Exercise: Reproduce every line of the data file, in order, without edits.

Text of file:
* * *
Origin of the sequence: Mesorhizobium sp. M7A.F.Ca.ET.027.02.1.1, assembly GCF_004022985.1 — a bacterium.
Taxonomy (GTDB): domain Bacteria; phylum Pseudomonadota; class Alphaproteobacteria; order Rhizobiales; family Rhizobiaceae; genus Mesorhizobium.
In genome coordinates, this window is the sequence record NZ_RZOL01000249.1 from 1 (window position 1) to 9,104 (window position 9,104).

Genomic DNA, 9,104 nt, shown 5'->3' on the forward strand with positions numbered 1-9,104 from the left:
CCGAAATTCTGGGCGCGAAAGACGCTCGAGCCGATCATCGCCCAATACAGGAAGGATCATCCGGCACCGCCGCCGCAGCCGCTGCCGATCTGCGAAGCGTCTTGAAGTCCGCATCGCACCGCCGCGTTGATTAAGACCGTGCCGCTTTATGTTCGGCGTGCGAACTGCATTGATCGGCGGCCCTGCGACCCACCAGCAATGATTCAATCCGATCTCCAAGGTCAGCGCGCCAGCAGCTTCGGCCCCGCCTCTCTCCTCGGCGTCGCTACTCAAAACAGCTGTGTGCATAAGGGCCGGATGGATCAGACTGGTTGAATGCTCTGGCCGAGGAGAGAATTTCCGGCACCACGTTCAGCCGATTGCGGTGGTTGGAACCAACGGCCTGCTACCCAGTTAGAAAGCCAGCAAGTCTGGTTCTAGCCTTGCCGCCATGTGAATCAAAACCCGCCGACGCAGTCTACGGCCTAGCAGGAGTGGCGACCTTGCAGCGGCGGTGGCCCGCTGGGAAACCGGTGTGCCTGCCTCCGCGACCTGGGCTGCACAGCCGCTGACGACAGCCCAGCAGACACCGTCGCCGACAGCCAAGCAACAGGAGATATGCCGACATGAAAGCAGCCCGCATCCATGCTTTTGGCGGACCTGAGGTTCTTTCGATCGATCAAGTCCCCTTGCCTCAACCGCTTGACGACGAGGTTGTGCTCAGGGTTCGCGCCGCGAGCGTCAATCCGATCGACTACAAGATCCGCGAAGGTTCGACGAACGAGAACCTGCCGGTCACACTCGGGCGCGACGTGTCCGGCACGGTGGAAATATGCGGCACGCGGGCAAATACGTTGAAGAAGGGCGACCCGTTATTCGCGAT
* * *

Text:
Origin of the sequence: Mesorhizobium sp. M7A.F.Ca.ET.027.02.1.1, assembly GCF_004022985.1 — a bacterium.
Taxonomy (GTDB): domain Bacteria; phylum Pseudomonadota; class Alphaproteobacteria; order Rhizobiales; family Rhizobiaceae; genus Mesorhizobium.
In genome coordinates, this window is the sequence record NZ_RZOL01000249.1 from 1 (window position 1) to 9,104 (window position 9,104).

Genomic DNA, 9,104 nt, shown 5'->3' on the forward strand with positions numbered 1-9,104 from the left:
CCGAAATTCTGGGCGCGAAAGACGCTCGAGCCGATCATCGCCCAATACAGGAAGGATCATCCGGCACCGCCGCCGCAGCCGCTGCCGATCTGCGAAGCGTCTTGAAGTCCGCATCGCACCGCCGCGTTGATTAAGACCGTGCCGCTTTATGTTCGGCGTGCGAACTGCATTGATCGGCGGCCCTGCGACCCACCAGCAATGATTCAATCCGATCTCCAAGGTCAGCGCGCCAGCAGCTTCGGCCCCGCCTCTCTCCTCGGCGTCGCTACTCAAAACAGCTGTGTGCATAAGGGCCGGATGGATCAGACTGGTTGAATGCTCTGGCCGAGGAGAGAATTTCCGGCACCACGTTCAGCCGATTGCGGTGGTTGGAACCAACGGCCTGCTACCCAGTTAGAAAGCCAGCAAGTCTGGTTCTAGCCTTGCCGCCATGTGAATCAAAACCCGCCGACGCAGTCTACGGCCTAGCAGGAGTGGCGACCTTGCAGCGGCGGTGGCCCGCTGGGAAACCGGTGTGCCTGCCTCCGCGACCTGGGCTGCACAGCCGCTGACGACAGCCCAGCAGACACCGTCGCCGACAGCCAAGCAACAGGAGATATGCCGACATGAAAGCAGCCCGCATCCATGCTTTTGGCGGACCTGAGGTTCTTTCGATCGATCAAGTCCCCTTGCCTCAACCGCTTGACGACGAGGTTGTGCTCAGGGTTCGCGCCGCGAGCGTCAATCCGATCGACTACAAGATCCGCGAAGGTTCGACGAACGAGAACCTGCCGGTCACACTCGGGCGCGACGTGTCCGGCACGGTGGAAATATGCGGCACGCGGGCAAATACGTTGAAGAAGGGCGACCCGTTATTCGCGAT